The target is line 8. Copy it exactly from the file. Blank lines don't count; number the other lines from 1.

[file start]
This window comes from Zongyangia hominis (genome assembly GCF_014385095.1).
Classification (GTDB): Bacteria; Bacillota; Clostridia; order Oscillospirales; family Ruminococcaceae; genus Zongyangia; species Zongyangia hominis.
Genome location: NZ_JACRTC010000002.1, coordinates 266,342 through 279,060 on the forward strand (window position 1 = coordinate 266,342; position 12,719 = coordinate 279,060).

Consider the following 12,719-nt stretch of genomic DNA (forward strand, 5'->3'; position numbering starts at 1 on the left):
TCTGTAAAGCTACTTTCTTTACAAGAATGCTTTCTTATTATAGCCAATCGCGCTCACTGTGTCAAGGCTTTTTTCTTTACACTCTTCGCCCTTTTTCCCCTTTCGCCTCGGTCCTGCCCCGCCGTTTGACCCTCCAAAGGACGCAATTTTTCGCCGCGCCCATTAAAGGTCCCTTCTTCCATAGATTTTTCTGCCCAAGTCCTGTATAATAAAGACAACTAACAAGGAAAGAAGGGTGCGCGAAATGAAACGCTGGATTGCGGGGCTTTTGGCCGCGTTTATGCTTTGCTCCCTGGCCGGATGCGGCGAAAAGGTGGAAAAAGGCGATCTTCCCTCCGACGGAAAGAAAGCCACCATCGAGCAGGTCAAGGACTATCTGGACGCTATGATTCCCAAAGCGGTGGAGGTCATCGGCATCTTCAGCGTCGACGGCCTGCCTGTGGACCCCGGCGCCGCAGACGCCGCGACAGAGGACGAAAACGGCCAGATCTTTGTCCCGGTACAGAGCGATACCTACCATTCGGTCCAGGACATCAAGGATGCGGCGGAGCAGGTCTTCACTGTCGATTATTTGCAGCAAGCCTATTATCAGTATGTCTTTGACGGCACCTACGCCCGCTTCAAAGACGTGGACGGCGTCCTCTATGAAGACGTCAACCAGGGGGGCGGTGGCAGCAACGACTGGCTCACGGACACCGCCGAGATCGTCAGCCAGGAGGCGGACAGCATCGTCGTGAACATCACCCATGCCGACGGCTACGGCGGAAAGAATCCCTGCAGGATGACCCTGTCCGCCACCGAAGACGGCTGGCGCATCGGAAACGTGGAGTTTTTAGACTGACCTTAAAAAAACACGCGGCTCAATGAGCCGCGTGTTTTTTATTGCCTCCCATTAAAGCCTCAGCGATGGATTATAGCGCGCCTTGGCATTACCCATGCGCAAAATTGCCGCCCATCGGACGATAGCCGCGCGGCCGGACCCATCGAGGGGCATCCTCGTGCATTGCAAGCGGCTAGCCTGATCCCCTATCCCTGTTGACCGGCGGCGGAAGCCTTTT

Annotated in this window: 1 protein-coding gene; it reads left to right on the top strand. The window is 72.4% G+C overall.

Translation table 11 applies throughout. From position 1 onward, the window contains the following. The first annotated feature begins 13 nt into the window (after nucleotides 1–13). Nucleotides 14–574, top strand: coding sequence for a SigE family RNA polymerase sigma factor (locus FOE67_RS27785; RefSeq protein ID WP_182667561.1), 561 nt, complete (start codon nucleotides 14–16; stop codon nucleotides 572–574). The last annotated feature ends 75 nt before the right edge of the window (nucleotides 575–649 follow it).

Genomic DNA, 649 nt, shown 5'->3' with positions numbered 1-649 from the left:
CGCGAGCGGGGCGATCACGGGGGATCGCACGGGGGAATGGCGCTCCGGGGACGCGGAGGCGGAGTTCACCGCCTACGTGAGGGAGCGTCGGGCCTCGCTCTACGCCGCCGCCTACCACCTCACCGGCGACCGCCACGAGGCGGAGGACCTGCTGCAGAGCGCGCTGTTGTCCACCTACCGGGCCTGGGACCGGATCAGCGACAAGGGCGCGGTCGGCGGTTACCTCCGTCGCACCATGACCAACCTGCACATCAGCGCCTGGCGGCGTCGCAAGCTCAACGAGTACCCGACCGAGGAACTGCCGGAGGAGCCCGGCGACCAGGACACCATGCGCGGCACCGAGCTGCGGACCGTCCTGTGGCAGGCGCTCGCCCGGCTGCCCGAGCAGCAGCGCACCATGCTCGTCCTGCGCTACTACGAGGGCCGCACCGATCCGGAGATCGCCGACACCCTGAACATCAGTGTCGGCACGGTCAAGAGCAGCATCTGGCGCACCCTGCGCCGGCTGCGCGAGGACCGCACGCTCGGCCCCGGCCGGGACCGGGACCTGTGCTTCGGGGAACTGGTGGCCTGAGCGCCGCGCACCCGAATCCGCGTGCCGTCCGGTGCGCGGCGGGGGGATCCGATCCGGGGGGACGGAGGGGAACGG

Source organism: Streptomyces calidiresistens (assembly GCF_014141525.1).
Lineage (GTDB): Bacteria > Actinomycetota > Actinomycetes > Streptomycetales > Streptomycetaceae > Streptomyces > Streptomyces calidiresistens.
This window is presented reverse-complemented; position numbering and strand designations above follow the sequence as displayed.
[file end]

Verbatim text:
Genomic DNA, 649 nt, shown 5'->3' with positions numbered 1-649 from the left: